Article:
US do whatever they want in the world – Bout’s wife
A judge is supposed to present an indictment against the suspect and decide for how long he should remain in custody, Bout's lawyer Viktor Burobin told Interfax. After that, Burobin added, the defendant’s advocates will formulate their stance.So far no contracts with American lawyers have been established on representing Bout’s interests, he noted.
Dubbed “the Merchant of Death” in America, Bout was flown to the US from Bangkok aboard a Drug Enforcement Administration (DEA) charter plane on November 16.
While the US is celebrating "a victory for the rule of law worldwide", as US Attorney General Eric Holder called it, Moscow is outraged at the situation.
"There is no doubt that Bout's illegal extradition is a consequence of unprecedented pressure put on the Thai government and courts by the United States," the Russian Foreign Ministry said in a statement on Tuesday.
Russia’s Liberal Democratic faction (LDPR) has called for breaking diplomatic ties and severing air links with Thailand. Deputy Sergey Ivanov, speaking at the State Duma session on Wednesday, suggested inviting Foreign Minister Sergey Lavrov to the lower house to discuss the matter, as well as “to decide what should be done with the US who like pirates kidnapped our citizen.”
Washington, though, believes that the Bout case will not affect relations with Moscow and insists that the US strictly complied with the law.
“I don’t expect that this will have any impact on our relationship with Russia,” US State Department spokesman Philip Crowley told a daily media briefing. He added that the move “is fully consistent with both our bilateral treaty obligations with Thailand and fully consistent with international law.”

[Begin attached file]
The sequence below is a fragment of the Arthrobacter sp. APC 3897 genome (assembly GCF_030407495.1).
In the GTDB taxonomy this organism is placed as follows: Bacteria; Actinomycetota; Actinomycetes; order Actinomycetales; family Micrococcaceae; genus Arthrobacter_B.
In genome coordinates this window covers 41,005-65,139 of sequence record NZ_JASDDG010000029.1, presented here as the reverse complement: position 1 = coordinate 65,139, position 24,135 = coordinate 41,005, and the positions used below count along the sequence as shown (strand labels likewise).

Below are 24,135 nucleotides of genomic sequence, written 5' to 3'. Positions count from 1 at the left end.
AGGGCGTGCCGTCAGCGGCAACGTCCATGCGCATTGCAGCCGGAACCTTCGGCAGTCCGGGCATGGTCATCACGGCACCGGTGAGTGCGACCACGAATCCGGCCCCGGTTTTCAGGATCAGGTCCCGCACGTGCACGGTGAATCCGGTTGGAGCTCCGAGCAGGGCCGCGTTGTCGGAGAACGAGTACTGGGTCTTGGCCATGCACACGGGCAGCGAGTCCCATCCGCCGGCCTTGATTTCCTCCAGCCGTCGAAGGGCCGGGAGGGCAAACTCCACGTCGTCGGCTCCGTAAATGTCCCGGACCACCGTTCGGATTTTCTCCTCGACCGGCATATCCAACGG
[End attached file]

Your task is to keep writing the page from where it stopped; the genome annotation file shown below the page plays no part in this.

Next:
According to the official, America has “a broad and deep relationship with Russia” which is “guided by our mutual national interests”.Those national interests, he went on, “overlap.”
“We understand that on a number of issues, we agree to disagree sometimes. We have tensions that crop up periodically and we work to manage those,” Crowley stated.
While politicians lay down the law, Alla Bout – the wife of the suspect – is a lot more concerned over the fate of her spouse, who may now face life behind bars in the US.
“He was transferred just like a thing – with no documents and secretly. His passport is still in the Russian embassy,” she told Kommersant daily. “Even the Russian Consul was not informed [about his extradition].”
She blames Russian authorities for not having put enough effort to resolve the situation and free Viktor Bout.
“It is a failure of Russia’s foreign policy,” the woman stated. “The US do whatever they want to do all over the world,” she said.
“I believe that Viktor was simply given away, sold, exchanged or whatever. But he was not treated the way a Russian citizen should be,” Alla Bout stated.
The desperate woman suggested that now her husband should do everything simply to survive.
Alla Bout, who has so far remained in Thailand, intends to follow Viktor and go to the US to be closer to him. However, she still has to obtain an American visa. According to the suspect’s lawyer Burobin, it would be easier to apply for the visa in Moscow. He has no idea when exactly Mrs. Bout is planning to travel to Russia for that purpose.
A former Soviet Air Force pilot, Viktor Bout was arrested in Bangkok in March 2008, in a sting operation allegedly organized by American law-enforcement agencies, after years on Interpol’s wanted list.
The US accuses Bout of ties with terrorists and using his air cargo business to supply arms to Colombian rebels, among other illegal arms deals. The 43-year-old businessman has denied any wrongdoing. He says the charges against him are politically motivated, and he has only engaged in perfectly legal aircraft sales.
Following a protracted legal battle, pressure from the US and strong opposition from Moscow, on Tuesday, Thai Prime Minister Abhisit Vejjajiva suddenly allowed Bout’s extradition.Natalia Makarova, RT